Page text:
This can be a great way to sort the serious buyers from those who need a little more nurturing before they're ready to buy.
4. A question
One of the things I often like to include in emails - welcome sequences or not - is some form of question.
Ask the user to hit reply and let you know their opinion.
This is great as it helps with a number of things.
- You get some feedback on your project or a question you want answers to
- Helps segment your most engaged and best users
- Helps your emails find the inbox as they're less likely to be believed as spam
The questions don't have to be anything too detailed.
You could simply ask what someone is working on, what they intend to use the project for, or what their opinion on a feature is.
These are the 4 things I will try and include in any form of welcome.
They're not "must haves", but they definitely help build better relationships and help you grow your project.
Should a welcome email be one email or a series?
How long should your welcome message be?
Well, it would be easy for me to say "3 emails" or something similar. I could simply pluck a number from the air and say "that's the one".
But I'd be lying to you.
There is no perfect number for your welcome message.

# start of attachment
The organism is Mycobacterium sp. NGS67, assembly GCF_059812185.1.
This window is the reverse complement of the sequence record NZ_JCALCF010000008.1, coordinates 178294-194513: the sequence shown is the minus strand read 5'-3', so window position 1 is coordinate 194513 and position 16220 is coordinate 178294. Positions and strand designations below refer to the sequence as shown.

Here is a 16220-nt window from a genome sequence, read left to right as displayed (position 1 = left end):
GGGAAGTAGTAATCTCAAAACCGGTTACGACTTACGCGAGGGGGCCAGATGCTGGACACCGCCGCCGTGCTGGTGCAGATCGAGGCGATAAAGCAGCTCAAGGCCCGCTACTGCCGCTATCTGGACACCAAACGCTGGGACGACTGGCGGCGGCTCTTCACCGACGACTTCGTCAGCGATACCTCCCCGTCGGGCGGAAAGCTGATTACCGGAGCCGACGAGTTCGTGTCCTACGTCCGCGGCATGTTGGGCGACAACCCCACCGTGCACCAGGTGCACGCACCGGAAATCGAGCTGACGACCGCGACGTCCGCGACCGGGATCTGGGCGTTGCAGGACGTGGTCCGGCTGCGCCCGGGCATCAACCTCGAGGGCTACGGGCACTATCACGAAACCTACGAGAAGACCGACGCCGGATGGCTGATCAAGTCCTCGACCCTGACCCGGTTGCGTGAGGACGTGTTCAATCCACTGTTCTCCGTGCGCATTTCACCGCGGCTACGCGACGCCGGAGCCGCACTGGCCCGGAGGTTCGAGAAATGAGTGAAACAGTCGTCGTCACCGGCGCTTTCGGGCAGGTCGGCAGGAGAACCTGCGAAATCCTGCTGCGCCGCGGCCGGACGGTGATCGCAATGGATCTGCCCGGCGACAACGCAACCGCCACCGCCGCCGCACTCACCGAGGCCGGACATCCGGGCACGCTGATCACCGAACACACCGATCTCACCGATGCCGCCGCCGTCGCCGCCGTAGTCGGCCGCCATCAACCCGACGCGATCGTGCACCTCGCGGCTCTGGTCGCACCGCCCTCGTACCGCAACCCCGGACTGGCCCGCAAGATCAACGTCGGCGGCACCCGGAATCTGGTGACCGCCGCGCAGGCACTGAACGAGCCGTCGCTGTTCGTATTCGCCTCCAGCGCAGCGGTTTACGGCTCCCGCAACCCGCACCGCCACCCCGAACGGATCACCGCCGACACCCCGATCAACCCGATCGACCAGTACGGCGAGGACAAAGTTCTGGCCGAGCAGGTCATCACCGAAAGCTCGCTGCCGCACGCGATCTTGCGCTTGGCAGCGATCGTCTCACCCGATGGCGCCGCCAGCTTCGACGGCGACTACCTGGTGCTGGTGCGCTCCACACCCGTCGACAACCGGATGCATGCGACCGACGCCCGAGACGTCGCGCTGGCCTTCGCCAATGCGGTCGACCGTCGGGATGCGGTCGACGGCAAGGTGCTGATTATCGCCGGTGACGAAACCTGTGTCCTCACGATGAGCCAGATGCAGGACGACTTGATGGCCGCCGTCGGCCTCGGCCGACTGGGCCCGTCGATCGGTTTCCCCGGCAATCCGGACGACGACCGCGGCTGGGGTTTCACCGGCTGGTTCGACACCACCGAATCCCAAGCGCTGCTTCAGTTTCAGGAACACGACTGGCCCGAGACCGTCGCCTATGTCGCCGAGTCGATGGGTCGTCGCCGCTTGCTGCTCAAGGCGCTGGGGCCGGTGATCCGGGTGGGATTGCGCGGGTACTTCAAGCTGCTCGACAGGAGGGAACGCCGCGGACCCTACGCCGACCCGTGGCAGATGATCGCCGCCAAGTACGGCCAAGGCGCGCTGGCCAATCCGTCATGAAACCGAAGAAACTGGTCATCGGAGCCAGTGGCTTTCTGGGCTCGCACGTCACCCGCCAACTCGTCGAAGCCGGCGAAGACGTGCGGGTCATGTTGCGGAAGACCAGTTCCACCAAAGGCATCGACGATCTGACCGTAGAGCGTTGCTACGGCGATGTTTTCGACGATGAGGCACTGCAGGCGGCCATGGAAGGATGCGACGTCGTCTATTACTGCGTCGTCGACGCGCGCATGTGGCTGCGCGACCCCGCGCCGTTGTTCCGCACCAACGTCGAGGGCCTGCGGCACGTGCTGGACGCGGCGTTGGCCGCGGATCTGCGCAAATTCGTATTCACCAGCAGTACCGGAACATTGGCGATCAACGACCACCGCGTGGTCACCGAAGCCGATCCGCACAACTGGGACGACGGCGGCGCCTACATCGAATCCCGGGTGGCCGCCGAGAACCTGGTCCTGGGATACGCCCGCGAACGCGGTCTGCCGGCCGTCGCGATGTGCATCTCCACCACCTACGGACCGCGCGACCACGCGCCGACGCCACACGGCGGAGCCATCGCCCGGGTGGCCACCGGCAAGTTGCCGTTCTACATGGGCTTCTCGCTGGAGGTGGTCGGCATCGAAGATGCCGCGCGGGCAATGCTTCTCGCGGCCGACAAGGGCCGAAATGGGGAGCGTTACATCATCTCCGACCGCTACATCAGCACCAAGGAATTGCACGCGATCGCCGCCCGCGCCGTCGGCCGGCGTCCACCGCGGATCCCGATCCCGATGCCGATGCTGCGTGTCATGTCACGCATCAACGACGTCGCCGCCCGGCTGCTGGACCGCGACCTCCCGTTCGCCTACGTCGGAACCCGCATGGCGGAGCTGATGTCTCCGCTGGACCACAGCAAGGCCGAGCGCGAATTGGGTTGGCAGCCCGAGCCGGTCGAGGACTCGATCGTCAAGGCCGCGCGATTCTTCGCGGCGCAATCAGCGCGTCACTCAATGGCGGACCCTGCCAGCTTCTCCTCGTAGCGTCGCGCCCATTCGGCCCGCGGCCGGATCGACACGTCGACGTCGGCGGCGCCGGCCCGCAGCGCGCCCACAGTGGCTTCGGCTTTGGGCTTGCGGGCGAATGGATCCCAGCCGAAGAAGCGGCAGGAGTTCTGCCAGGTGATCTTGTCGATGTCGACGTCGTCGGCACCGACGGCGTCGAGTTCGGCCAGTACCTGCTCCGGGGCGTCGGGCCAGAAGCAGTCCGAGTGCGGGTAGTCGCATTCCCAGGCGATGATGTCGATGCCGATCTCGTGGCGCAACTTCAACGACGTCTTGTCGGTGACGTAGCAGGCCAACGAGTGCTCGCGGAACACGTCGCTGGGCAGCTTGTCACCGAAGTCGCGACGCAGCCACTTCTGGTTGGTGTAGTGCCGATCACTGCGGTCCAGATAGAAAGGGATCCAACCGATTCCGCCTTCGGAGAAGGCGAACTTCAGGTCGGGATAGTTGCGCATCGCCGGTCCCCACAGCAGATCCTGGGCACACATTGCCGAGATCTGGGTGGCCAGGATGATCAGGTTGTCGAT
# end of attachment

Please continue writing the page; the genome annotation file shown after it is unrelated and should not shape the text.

It really depends on what you want to achieve.
Sit down first and understand how invested your user is at this point.
Then ask what you want them to do. And separate from that list what you NEED them to do.
Optimize for the needs right now.
If there's no overlap between the needs, then they'll each need their own message and email.
If there's overlap, you should be able to bunch them together.
For example, if your needs are...
- Tell us what they like the most about the project
- Follow on Twitter
- Join Discord
- Check out our sale items
You could bunch 2 and 3 together as a "follow us on other platforms" message. 1 and 4 have no overlap so you're looking at 3 emails.
Simple as that.
Web3 welcome email sequence examples
I'll keep building this part out and updating as new and interesting welcome sequences come about.
Below I'll be adding a couple of interesting or well executed welcome sequences as an example of what you should be aiming for.
Jericho.gg welcome sequence
Jericho.gg is a community for Web3 founders.
You have to apply to become a member, and once you've made it through the application procewss you get a really simple single email.
What they do well
- It's super short and to the point
- Very clear in what you need to do to further engage
What could be improved
- A lot of actions for a single email
This really is a good opener for the Jericho community.
I'm nitpicking with it, but if I were to rework it I'd change it to a three email sequence.
The first would be for the first to actions of getting deeper into the community.
The second would be a summary of the video of what Jericho has to offer.
The third would be about the Lattice partnership.
This would give more information at each stage and you could take the time to answer more Qs.